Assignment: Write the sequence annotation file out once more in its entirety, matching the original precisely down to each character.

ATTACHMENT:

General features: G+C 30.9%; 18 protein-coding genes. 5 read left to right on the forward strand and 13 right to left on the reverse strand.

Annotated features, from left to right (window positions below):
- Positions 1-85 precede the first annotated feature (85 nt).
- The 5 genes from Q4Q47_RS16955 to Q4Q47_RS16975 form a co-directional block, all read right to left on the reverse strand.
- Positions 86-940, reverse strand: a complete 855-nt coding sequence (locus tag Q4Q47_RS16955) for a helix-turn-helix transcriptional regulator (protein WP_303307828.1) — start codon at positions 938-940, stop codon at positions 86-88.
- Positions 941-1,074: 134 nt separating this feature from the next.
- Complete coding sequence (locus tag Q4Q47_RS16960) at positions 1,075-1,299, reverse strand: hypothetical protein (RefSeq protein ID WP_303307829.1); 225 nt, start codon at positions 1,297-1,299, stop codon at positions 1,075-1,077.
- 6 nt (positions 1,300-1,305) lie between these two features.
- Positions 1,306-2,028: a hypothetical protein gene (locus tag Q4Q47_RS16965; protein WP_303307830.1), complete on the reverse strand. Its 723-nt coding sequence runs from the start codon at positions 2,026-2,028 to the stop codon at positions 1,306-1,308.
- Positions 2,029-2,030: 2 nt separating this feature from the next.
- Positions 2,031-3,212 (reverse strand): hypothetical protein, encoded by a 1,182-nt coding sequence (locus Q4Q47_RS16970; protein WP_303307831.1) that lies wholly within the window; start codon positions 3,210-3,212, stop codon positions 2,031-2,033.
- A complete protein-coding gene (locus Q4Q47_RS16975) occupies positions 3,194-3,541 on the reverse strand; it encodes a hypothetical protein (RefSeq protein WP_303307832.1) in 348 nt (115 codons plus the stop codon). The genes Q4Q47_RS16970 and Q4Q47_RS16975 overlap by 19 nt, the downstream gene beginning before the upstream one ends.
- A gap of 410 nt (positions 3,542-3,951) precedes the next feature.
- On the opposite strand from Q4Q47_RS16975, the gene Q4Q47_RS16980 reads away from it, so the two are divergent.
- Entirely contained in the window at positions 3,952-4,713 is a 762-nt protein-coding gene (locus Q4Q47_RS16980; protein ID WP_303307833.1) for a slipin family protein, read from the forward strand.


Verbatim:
General features: G+C 30.9%; 18 protein-coding genes. 5 read left to right on the forward strand and 13 right to left on the reverse strand.

Annotated features, from left to right (window positions below):
- Positions 1-85 precede the first annotated feature (85 nt).
- The 5 genes from Q4Q47_RS16955 to Q4Q47_RS16975 form a co-directional block, all read right to left on the reverse strand.
- Positions 86-940, reverse strand: a complete 855-nt coding sequence (locus tag Q4Q47_RS16955) for a helix-turn-helix transcriptional regulator (protein WP_303307828.1) — start codon at positions 938-940, stop codon at positions 86-88.
- Positions 941-1,074: 134 nt separating this feature from the next.
- Complete coding sequence (locus tag Q4Q47_RS16960) at positions 1,075-1,299, reverse strand: hypothetical protein (RefSeq protein ID WP_303307829.1); 225 nt, start codon at positions 1,297-1,299, stop codon at positions 1,075-1,077.
- 6 nt (positions 1,300-1,305) lie between these two features.
- Positions 1,306-2,028: a hypothetical protein gene (locus tag Q4Q47_RS16965; protein WP_303307830.1), complete on the reverse strand. Its 723-nt coding sequence runs from the start codon at positions 2,026-2,028 to the stop codon at positions 1,306-1,308.
- Positions 2,029-2,030: 2 nt separating this feature from the next.
- Positions 2,031-3,212 (reverse strand): hypothetical protein, encoded by a 1,182-nt coding sequence (locus Q4Q47_RS16970; protein WP_303307831.1) that lies wholly within the window; start codon positions 3,210-3,212, stop codon positions 2,031-2,033.
- A complete protein-coding gene (locus Q4Q47_RS16975) occupies positions 3,194-3,541 on the reverse strand; it encodes a hypothetical protein (RefSeq protein WP_303307832.1) in 348 nt (115 codons plus the stop codon). The genes Q4Q47_RS16970 and Q4Q47_RS16975 overlap by 19 nt, the downstream gene beginning before the upstream one ends.
- A gap of 410 nt (positions 3,542-3,951) precedes the next feature.
- On the opposite strand from Q4Q47_RS16975, the gene Q4Q47_RS16980 reads away from it, so the two are divergent.
- Entirely contained in the window at positions 3,952-4,713 is a 762-nt protein-coding gene (locus Q4Q47_RS16980; protein ID WP_303307833.1) for a slipin family protein, read from the forward strand.